Another problem is when we look for assurance that we’re wise virgins, the faithful children of God, in the wrong place.  This is the danger of self-absolution and self-assurance.  It’s ultimately self-delusion.  I feel comfortable, one might say, no pangs of conscience, so I must be good with God.  That’s the error of looking for God’s judgment in your feelings or circumstances.  Another person might say, I trust that God is merciful. I believe [vaguely] in Him…isn’t that enough for Him to be pleased with me? This is the delusion of doing good will get you in God’s favor. It’s companion is, I haven’t done anything too awful…I mean not like other people have done to me.  God doesn’t judge by comparing one to another, as if the wise virgins are let in because of their prudence.  Lastly, there’s the delusion that because I belong to and am active in church, I am therefore a Christian and heir of eternal life.  The very thing this Parable exposes is the foolish idea that outward membership or participation with the Church saves.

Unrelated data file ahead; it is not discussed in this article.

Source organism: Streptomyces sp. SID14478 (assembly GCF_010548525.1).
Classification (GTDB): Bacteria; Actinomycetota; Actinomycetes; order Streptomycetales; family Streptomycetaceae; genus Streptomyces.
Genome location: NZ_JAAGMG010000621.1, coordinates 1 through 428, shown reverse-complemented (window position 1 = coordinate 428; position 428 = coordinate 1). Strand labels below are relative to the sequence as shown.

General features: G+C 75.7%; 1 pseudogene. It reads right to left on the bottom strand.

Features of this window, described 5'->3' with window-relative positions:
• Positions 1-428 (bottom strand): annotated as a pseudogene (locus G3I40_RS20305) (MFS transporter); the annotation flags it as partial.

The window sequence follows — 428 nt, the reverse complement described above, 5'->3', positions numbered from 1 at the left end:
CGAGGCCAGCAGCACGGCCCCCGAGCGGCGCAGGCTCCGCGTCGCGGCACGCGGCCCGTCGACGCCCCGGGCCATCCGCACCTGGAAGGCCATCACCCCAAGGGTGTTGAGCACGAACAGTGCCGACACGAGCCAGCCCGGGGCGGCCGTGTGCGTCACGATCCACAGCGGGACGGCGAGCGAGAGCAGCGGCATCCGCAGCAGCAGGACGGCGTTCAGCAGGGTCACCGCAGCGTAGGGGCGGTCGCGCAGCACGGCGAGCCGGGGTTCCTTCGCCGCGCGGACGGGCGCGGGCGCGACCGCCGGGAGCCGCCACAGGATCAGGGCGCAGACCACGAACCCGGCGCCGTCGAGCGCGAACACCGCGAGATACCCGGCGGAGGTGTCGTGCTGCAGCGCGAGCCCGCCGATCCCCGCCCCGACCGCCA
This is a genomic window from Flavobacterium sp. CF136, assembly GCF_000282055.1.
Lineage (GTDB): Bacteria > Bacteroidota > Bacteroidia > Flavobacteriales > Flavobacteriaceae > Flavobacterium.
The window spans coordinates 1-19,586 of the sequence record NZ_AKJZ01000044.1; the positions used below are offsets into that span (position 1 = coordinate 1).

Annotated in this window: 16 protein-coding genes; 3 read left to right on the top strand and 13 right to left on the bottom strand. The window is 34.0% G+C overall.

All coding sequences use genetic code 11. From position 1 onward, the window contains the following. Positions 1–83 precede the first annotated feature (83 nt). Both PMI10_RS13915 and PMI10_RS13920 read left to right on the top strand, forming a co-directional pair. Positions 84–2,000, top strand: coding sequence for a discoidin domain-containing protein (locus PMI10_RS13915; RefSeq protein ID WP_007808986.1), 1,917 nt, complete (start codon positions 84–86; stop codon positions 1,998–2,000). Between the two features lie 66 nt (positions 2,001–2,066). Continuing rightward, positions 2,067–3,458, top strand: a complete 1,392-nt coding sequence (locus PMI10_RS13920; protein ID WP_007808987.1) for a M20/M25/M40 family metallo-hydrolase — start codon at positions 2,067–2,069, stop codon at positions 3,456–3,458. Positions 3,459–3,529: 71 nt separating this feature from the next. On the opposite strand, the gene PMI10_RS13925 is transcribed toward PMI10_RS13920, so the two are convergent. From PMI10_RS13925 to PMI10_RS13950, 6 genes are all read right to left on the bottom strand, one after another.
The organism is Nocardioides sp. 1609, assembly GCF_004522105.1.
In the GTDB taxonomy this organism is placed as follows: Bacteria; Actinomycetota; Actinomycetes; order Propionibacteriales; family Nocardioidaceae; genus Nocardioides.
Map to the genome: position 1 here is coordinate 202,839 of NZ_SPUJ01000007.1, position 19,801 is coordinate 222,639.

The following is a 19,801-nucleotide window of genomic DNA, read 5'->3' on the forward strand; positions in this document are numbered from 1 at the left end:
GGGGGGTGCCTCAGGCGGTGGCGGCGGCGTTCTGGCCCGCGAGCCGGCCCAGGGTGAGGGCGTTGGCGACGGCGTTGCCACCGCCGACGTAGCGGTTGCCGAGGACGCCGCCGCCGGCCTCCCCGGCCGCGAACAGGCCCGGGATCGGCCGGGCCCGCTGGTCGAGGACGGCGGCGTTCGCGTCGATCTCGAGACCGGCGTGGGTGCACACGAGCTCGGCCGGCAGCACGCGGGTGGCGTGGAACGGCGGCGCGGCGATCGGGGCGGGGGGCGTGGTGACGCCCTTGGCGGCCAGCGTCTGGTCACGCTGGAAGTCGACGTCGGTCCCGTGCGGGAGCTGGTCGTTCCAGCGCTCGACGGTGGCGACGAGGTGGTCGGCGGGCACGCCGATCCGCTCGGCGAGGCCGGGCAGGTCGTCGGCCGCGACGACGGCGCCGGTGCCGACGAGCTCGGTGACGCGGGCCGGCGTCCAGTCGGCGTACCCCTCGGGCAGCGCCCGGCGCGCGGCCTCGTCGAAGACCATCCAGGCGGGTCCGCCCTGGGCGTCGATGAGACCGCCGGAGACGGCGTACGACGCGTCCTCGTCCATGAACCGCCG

What kind of surprise would it be to get to the Day of the Lord, and find out you had it all wrong?  You had not been truly repentant, just frustrated, angry at God for not helping you more.  Your faith was not in a merciful God who has compassion on helpless people, but in a deep-seated desire that one way or another you deserve God’s rest after all you’ve endured and done.  God forbid that this should happen to any of us!

Our Lord teaches in this Parable that a genuine, living faith is what makes the difference: